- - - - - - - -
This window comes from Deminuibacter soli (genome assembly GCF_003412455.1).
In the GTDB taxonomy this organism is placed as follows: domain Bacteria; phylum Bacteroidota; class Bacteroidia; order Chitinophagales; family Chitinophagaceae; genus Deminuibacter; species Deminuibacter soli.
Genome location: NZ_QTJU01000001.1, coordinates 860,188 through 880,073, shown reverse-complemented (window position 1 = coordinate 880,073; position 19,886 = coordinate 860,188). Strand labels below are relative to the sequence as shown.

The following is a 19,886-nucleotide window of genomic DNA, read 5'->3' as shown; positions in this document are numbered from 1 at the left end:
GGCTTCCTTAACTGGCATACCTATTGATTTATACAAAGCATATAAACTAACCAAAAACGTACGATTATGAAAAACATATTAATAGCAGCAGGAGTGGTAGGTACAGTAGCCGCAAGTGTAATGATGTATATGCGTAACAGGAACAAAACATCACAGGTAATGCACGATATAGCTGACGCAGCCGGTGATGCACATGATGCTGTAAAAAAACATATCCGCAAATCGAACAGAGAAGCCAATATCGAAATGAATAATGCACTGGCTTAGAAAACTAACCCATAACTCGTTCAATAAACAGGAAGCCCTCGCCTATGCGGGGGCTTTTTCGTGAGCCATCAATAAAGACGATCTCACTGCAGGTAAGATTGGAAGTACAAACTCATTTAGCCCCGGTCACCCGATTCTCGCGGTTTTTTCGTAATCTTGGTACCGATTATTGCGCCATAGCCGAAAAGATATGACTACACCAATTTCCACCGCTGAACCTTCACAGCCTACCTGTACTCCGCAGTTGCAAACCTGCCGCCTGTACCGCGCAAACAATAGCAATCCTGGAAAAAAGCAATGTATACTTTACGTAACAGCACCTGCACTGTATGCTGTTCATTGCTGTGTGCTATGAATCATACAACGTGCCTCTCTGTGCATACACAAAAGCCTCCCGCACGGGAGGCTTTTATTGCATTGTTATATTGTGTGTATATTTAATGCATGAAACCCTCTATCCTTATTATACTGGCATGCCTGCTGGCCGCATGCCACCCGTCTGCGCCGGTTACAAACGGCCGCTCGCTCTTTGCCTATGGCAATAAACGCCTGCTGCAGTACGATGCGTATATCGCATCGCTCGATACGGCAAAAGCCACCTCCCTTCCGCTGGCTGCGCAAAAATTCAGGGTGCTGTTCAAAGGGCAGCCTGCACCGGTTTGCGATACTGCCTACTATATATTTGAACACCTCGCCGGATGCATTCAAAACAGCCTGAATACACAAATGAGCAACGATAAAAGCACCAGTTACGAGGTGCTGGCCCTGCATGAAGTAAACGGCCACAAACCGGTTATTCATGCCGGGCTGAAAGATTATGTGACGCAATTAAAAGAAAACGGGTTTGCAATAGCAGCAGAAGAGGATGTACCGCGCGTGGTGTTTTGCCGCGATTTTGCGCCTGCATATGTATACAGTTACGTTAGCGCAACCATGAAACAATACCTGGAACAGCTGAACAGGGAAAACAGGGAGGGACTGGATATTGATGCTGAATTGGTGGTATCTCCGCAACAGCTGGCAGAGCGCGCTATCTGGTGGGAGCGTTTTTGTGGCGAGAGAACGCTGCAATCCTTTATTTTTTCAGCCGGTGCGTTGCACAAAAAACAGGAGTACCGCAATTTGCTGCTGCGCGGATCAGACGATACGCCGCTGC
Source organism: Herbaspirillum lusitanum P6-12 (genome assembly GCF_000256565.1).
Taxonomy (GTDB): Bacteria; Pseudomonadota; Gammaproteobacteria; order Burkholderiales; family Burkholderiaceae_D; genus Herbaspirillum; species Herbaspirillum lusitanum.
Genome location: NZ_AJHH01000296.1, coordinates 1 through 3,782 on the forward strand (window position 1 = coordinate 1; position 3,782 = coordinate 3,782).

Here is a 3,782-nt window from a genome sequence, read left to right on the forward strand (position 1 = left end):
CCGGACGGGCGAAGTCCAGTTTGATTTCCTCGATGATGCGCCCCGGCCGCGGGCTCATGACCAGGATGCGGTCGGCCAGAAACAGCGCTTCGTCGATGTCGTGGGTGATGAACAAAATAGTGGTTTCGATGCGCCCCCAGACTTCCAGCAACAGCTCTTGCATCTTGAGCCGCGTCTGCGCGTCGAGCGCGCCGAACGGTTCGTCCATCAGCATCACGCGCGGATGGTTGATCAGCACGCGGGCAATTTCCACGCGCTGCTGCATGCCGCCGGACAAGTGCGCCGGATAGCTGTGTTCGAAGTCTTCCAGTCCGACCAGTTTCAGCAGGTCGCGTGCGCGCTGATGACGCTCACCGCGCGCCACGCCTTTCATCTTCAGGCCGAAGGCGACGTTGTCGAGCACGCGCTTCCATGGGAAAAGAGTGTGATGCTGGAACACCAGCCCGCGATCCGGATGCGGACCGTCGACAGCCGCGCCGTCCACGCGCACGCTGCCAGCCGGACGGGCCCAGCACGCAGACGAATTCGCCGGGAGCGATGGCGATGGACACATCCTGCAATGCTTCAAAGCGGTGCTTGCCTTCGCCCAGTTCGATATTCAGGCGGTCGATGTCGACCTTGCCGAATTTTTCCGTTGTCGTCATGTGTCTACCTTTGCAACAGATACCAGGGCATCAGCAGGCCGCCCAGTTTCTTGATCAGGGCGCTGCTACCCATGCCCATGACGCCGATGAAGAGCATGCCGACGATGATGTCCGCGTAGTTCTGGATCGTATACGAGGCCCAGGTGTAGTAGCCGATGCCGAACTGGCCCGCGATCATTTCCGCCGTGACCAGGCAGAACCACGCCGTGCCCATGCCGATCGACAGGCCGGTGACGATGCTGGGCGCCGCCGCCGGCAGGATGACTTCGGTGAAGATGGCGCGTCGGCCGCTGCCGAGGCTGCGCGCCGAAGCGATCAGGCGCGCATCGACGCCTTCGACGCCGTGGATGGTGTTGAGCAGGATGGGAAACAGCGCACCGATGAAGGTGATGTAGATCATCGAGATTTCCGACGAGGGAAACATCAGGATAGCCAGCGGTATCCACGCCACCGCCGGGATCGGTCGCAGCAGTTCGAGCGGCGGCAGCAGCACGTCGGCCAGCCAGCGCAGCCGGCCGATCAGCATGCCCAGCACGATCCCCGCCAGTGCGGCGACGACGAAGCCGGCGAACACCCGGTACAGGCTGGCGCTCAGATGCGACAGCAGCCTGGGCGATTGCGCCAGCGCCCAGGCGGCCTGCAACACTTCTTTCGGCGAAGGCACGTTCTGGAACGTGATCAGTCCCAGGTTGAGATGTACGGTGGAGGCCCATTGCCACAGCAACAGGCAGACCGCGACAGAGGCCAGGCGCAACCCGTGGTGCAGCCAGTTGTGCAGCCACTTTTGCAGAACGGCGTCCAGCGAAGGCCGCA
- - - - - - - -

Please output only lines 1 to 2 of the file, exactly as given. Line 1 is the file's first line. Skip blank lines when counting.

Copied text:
This window comes from Deminuibacter soli (genome assembly GCF_003412455.1).
In the GTDB taxonomy this organism is placed as follows: domain Bacteria; phylum Bacteroidota; class Bacteroidia; order Chitinophagales; family Chitinophagaceae; genus Deminuibacter; species Deminuibacter soli.